After being a click ‘n shipper for a year, last week I actually visited the post office. Bainbridge sports two post offices, one tiny and the other small. Just one person at a time may enter the tiny post office. But a line forms at the other – six customers and two workers in a small room, sort of spaced out, not really a crowd – but being there made me antsy.

     And made me think about crowds, about how they used to be associated with exciting things: travel, performances, big cities, the Women’s March. How readily we accepted being close to an unknown person – and how long ago that seems.

     And now I wonder what it will be like as things open up, will we ever again be comfortable with crowds? Will we come to a point where crowded moments – the cluster that forms as people wait to disembark the ferry, an airport waiting area, the aisle of a movie theatre after the show, the crush of a rattling, stuffy subway car! – will be normal again?

     What do you most look forward to in our future? I love the very thought of a hug (or maybe a crowded hug) with grandchildren and their parents. Increasing acceptance of public crowds will mark a milestone in our COVID-19 journey – this one toward joy!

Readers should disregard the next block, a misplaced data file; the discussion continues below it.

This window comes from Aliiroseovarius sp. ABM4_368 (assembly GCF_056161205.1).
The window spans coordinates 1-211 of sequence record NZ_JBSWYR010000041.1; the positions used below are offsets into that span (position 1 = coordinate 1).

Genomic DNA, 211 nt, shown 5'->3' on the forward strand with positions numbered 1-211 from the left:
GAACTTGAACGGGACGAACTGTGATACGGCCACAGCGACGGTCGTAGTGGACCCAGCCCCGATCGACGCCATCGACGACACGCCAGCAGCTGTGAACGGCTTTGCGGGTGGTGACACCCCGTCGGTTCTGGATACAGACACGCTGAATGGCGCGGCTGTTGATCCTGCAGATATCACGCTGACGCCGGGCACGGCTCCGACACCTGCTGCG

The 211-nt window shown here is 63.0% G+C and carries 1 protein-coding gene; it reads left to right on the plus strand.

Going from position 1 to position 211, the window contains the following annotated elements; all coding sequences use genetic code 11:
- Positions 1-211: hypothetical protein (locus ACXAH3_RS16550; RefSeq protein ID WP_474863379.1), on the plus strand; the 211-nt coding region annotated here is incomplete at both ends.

6 thoughts on “Crowds

  1. I hope that’s the green man of science holding everyone so confidently up in your entertaining painting. Crowds have certainly changed their meaning for us, and I think it will take a long time – if ever – to regain our nonchalant acceptance of being surrounded. I think (and I have been lucky with being able to hug the grandchildren, or that would be the very first thing I’d want) that I will like to be able to pass people on the street and see their smiles, or their frowns, or whatever expression they feel like sharing. I miss faces. And I miss that casual connection with humanity in all its oddities that seems so muffled right now.

  2. We have visited with some nearby vaccinated friends and it’s felt good. Still waiting for older son and wife to be vaccinated–we haven’t seen them in over a year. And about crowds–they’ve always made me uneasy and this quiet year has intensified that feeling..

    And now I’d like an artist’s statement re that painting! )I love it.)

    • Aah – the little fellow holding up all the reference people (photos we were to draw from) from my class! I have no idea how the set up happened. Began just doing the assignment – but the sad lady seemed to want to be in front of the with it girl – and then the meditative guy held up almost everybody but he needed a little help from Mrs Doubtfire from an ad in the New Yorker – and then well, the green muscle guy just happened. All of them began as much more straightforward photos. Who knows? But was really fun. Thanks for noticing!

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